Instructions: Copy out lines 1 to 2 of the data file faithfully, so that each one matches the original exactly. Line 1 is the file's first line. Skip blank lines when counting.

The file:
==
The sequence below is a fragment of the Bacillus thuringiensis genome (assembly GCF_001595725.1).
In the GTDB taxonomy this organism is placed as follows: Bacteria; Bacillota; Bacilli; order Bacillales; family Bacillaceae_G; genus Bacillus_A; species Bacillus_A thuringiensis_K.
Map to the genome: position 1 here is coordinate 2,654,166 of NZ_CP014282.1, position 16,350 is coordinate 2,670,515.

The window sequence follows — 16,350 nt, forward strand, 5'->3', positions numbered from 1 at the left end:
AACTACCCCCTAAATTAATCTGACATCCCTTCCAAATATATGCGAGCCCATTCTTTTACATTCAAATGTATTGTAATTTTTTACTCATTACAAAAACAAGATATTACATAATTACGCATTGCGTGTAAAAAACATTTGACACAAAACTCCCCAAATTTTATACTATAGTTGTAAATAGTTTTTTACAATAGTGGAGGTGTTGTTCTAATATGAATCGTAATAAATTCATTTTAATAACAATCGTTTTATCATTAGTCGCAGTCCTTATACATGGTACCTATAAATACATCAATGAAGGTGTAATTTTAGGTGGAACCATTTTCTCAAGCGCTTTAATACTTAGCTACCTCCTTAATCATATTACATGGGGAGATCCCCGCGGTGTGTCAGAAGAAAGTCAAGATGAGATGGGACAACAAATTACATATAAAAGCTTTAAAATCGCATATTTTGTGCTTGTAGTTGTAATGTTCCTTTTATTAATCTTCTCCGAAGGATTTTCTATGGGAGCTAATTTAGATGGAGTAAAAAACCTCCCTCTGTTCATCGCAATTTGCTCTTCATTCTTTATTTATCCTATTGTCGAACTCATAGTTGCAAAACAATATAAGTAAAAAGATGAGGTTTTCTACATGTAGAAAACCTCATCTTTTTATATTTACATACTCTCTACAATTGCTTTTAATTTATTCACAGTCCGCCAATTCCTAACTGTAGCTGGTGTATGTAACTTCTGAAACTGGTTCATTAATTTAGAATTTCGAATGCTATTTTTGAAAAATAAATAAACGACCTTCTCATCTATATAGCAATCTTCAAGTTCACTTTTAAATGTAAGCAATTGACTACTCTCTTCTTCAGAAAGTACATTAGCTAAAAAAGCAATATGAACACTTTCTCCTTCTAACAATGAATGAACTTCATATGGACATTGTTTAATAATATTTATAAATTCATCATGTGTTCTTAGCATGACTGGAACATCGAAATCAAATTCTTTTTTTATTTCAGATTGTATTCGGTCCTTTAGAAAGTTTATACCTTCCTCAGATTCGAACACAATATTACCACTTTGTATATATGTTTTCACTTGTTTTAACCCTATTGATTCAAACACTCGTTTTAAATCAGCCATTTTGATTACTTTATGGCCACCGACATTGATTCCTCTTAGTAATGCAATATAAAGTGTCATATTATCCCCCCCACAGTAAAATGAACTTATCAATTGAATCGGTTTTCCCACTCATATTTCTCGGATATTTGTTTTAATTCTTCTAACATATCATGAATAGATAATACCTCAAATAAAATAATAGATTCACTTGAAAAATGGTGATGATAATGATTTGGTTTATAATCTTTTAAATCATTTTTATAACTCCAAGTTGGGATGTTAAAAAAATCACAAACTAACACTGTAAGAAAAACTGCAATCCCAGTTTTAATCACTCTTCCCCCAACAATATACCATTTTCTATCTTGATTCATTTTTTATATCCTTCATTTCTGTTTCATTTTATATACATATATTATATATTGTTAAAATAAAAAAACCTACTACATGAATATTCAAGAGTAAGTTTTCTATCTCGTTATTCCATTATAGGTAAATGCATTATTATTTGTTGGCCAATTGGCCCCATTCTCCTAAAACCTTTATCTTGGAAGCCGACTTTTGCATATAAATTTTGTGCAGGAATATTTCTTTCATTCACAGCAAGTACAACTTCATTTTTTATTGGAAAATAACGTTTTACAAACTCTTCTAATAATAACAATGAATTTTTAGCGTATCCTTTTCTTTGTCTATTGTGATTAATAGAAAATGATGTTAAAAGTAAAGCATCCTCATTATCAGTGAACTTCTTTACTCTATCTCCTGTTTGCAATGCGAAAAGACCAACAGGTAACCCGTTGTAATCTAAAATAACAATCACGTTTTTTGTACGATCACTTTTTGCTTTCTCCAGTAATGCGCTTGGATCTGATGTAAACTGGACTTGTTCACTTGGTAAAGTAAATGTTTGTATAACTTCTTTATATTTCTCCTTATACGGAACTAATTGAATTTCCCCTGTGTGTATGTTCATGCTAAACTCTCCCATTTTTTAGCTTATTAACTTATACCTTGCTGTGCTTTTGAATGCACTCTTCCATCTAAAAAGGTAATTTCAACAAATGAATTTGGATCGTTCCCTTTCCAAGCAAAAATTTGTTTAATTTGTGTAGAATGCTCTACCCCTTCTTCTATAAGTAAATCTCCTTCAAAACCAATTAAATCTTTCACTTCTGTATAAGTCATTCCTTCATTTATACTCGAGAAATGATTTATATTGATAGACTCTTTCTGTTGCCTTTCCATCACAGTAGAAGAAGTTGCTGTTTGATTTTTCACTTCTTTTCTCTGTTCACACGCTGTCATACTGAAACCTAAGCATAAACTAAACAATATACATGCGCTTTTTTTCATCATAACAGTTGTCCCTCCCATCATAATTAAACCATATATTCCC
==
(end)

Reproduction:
The sequence below is a fragment of the Bacillus thuringiensis genome (assembly GCF_001595725.1).
In the GTDB taxonomy this organism is placed as follows: Bacteria; Bacillota; Bacilli; order Bacillales; family Bacillaceae_G; genus Bacillus_A; species Bacillus_A thuringiensis_K.